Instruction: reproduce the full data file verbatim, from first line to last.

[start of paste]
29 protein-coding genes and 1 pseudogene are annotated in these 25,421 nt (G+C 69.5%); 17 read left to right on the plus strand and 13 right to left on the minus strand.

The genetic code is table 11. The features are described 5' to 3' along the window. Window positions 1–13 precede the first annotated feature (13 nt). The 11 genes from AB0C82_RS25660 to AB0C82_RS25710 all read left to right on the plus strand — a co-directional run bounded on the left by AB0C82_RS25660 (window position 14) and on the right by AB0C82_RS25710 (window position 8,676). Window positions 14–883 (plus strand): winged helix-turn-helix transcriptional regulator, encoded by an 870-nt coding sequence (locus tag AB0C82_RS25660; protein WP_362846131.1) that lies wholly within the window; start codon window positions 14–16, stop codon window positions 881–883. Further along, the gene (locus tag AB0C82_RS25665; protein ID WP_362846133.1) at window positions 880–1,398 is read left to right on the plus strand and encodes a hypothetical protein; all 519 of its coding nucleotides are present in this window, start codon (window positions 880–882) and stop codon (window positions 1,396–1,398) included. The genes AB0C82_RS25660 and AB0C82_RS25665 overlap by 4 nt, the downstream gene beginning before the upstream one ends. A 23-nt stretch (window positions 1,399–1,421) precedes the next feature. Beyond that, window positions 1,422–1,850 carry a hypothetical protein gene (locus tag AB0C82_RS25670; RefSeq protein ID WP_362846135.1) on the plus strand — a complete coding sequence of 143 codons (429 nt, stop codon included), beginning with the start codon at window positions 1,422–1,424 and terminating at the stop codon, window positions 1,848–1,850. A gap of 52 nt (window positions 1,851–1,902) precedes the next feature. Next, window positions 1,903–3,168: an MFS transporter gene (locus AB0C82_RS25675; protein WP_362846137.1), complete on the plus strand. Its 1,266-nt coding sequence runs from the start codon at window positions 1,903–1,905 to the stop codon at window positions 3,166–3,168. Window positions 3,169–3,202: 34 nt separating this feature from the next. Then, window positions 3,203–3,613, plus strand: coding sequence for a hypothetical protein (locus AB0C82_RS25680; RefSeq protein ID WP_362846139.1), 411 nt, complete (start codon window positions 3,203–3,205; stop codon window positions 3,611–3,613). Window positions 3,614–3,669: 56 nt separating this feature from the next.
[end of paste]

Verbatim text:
29 protein-coding genes and 1 pseudogene are annotated in these 25,421 nt (G+C 69.5%); 17 read left to right on the plus strand and 13 right to left on the minus strand.

The genetic code is table 11. The features are described 5' to 3' along the window. Window positions 1–13 precede the first annotated feature (13 nt). The 11 genes from AB0C82_RS25660 to AB0C82_RS25710 all read left to right on the plus strand — a co-directional run bounded on the left by AB0C82_RS25660 (window position 14) and on the right by AB0C82_RS25710 (window position 8,676). Window positions 14–883 (plus strand): winged helix-turn-helix transcriptional regulator, encoded by an 870-nt coding sequence (locus tag AB0C82_RS25660; protein WP_362846131.1) that lies wholly within the window; start codon window positions 14–16, stop codon window positions 881–883. Further along, the gene (locus tag AB0C82_RS25665; protein ID WP_362846133.1) at window positions 880–1,398 is read left to right on the plus strand and encodes a hypothetical protein; all 519 of its coding nucleotides are present in this window, start codon (window positions 880–882) and stop codon (window positions 1,396–1,398) included. The genes AB0C82_RS25660 and AB0C82_RS25665 overlap by 4 nt, the downstream gene beginning before the upstream one ends. A 23-nt stretch (window positions 1,399–1,421) precedes the next feature. Beyond that, window positions 1,422–1,850 carry a hypothetical protein gene (locus tag AB0C82_RS25670; RefSeq protein ID WP_362846135.1) on the plus strand — a complete coding sequence of 143 codons (429 nt, stop codon included), beginning with the start codon at window positions 1,422–1,424 and terminating at the stop codon, window positions 1,848–1,850. A gap of 52 nt (window positions 1,851–1,902) precedes the next feature. Next, window positions 1,903–3,168: an MFS transporter gene (locus AB0C82_RS25675; protein WP_362846137.1), complete on the plus strand. Its 1,266-nt coding sequence runs from the start codon at window positions 1,903–1,905 to the stop codon at window positions 3,166–3,168. Window positions 3,169–3,202: 34 nt separating this feature from the next. Then, window positions 3,203–3,613, plus strand: coding sequence for a hypothetical protein (locus AB0C82_RS25680; RefSeq protein ID WP_362846139.1), 411 nt, complete (start codon window positions 3,203–3,205; stop codon window positions 3,611–3,613). Window positions 3,614–3,669: 56 nt separating this feature from the next.